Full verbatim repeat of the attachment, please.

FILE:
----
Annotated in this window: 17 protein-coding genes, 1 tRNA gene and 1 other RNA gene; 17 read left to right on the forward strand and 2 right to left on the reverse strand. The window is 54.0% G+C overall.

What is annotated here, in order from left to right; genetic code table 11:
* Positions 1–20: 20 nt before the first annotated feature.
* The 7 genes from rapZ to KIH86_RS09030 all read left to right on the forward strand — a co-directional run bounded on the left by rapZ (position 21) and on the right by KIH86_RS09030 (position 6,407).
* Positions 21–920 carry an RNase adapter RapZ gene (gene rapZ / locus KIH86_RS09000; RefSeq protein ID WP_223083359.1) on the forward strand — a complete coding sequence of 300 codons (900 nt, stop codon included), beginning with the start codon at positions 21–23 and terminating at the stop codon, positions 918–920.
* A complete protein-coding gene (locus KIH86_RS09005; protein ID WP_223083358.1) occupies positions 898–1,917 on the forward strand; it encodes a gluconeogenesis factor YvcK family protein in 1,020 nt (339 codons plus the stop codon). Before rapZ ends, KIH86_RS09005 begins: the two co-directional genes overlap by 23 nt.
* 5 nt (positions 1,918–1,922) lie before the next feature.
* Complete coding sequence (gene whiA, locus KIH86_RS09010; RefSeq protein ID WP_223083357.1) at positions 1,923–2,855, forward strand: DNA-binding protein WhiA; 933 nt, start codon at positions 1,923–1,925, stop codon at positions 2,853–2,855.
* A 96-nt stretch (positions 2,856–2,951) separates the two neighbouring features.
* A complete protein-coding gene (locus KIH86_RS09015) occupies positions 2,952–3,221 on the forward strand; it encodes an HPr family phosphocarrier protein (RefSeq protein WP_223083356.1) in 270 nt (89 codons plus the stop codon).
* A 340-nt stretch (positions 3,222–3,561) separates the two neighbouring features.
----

Annotated in this window: 17 protein-coding genes, 1 tRNA gene and 1 other RNA gene; 17 read left to right on the forward strand and 2 right to left on the reverse strand. The window is 54.0% G+C overall.

What is annotated here, in order from left to right; genetic code table 11:
* Positions 1–20: 20 nt before the first annotated feature.
* The 7 genes from rapZ to KIH86_RS09030 all read left to right on the forward strand — a co-directional run bounded on the left by rapZ (position 21) and on the right by KIH86_RS09030 (position 6,407).
* Positions 21–920 carry an RNase adapter RapZ gene (gene rapZ / locus KIH86_RS09000; RefSeq protein ID WP_223083359.1) on the forward strand — a complete coding sequence of 300 codons (900 nt, stop codon included), beginning with the start codon at positions 21–23 and terminating at the stop codon, positions 918–920.
* A complete protein-coding gene (locus KIH86_RS09005; protein ID WP_223083358.1) occupies positions 898–1,917 on the forward strand; it encodes a gluconeogenesis factor YvcK family protein in 1,020 nt (339 codons plus the stop codon). Before rapZ ends, KIH86_RS09005 begins: the two co-directional genes overlap by 23 nt.
* 5 nt (positions 1,918–1,922) lie before the next feature.
* Complete coding sequence (gene whiA, locus KIH86_RS09010; RefSeq protein ID WP_223083357.1) at positions 1,923–2,855, forward strand: DNA-binding protein WhiA; 933 nt, start codon at positions 1,923–1,925, stop codon at positions 2,853–2,855.
* A 96-nt stretch (positions 2,856–2,951) separates the two neighbouring features.
* A complete protein-coding gene (locus KIH86_RS09015) occupies positions 2,952–3,221 on the forward strand; it encodes an HPr family phosphocarrier protein (RefSeq protein WP_223083356.1) in 270 nt (89 codons plus the stop codon).
* A 340-nt stretch (positions 3,222–3,561) separates the two neighbouring features.